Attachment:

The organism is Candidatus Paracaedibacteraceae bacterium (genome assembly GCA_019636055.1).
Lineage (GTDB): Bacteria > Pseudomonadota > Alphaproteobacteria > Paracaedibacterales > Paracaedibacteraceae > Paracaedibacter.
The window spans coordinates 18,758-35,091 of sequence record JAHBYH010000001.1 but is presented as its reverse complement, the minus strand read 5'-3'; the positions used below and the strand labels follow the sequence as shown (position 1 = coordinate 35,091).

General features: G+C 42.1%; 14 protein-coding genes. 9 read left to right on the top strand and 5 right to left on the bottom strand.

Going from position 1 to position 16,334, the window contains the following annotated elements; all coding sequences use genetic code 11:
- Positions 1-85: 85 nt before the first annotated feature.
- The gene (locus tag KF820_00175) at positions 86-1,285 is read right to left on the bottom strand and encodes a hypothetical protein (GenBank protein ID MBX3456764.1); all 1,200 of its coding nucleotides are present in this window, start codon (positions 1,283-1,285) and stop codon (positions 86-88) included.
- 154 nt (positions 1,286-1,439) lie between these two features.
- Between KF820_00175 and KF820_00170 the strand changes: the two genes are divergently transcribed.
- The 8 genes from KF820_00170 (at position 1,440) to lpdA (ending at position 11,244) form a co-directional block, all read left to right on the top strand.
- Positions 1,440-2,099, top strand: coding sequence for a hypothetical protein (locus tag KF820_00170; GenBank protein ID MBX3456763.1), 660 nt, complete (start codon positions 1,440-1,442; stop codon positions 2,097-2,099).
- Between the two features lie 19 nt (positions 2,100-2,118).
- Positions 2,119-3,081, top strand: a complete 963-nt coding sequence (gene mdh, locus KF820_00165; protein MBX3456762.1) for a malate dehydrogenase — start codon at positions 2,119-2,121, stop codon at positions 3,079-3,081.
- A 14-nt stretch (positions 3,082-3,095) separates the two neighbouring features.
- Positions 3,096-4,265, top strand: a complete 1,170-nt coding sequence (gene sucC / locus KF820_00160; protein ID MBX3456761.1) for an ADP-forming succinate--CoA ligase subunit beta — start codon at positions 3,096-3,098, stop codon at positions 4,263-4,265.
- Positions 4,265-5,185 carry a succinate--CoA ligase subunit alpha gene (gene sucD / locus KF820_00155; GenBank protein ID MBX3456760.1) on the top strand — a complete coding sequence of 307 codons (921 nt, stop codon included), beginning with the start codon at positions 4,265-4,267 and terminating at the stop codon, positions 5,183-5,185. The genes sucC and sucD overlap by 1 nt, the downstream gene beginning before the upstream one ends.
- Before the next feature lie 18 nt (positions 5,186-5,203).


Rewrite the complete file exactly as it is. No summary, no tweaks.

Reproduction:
The organism is Candidatus Paracaedibacteraceae bacterium (genome assembly GCA_019636055.1).
Lineage (GTDB): Bacteria > Pseudomonadota > Alphaproteobacteria > Paracaedibacterales > Paracaedibacteraceae > Paracaedibacter.
The window spans coordinates 18,758-35,091 of sequence record JAHBYH010000001.1 but is presented as its reverse complement, the minus strand read 5'-3'; the positions used below and the strand labels follow the sequence as shown (position 1 = coordinate 35,091).

General features: G+C 42.1%; 14 protein-coding genes. 9 read left to right on the top strand and 5 right to left on the bottom strand.

Going from position 1 to position 16,334, the window contains the following annotated elements; all coding sequences use genetic code 11:
- Positions 1-85: 85 nt before the first annotated feature.
- The gene (locus tag KF820_00175) at positions 86-1,285 is read right to left on the bottom strand and encodes a hypothetical protein (GenBank protein ID MBX3456764.1); all 1,200 of its coding nucleotides are present in this window, start codon (positions 1,283-1,285) and stop codon (positions 86-88) included.
- 154 nt (positions 1,286-1,439) lie between these two features.
- Between KF820_00175 and KF820_00170 the strand changes: the two genes are divergently transcribed.
- The 8 genes from KF820_00170 (at position 1,440) to lpdA (ending at position 11,244) form a co-directional block, all read left to right on the top strand.
- Positions 1,440-2,099, top strand: coding sequence for a hypothetical protein (locus tag KF820_00170; GenBank protein ID MBX3456763.1), 660 nt, complete (start codon positions 1,440-1,442; stop codon positions 2,097-2,099).
- Between the two features lie 19 nt (positions 2,100-2,118).
- Positions 2,119-3,081, top strand: a complete 963-nt coding sequence (gene mdh, locus KF820_00165; protein MBX3456762.1) for a malate dehydrogenase — start codon at positions 2,119-2,121, stop codon at positions 3,079-3,081.
- A 14-nt stretch (positions 3,082-3,095) separates the two neighbouring features.
- Positions 3,096-4,265, top strand: a complete 1,170-nt coding sequence (gene sucC / locus KF820_00160; protein ID MBX3456761.1) for an ADP-forming succinate--CoA ligase subunit beta — start codon at positions 3,096-3,098, stop codon at positions 4,263-4,265.
- Positions 4,265-5,185 carry a succinate--CoA ligase subunit alpha gene (gene sucD / locus KF820_00155; GenBank protein ID MBX3456760.1) on the top strand — a complete coding sequence of 307 codons (921 nt, stop codon included), beginning with the start codon at positions 4,265-4,267 and terminating at the stop codon, positions 5,183-5,185. The genes sucC and sucD overlap by 1 nt, the downstream gene beginning before the upstream one ends.
- Before the next feature lie 18 nt (positions 5,186-5,203).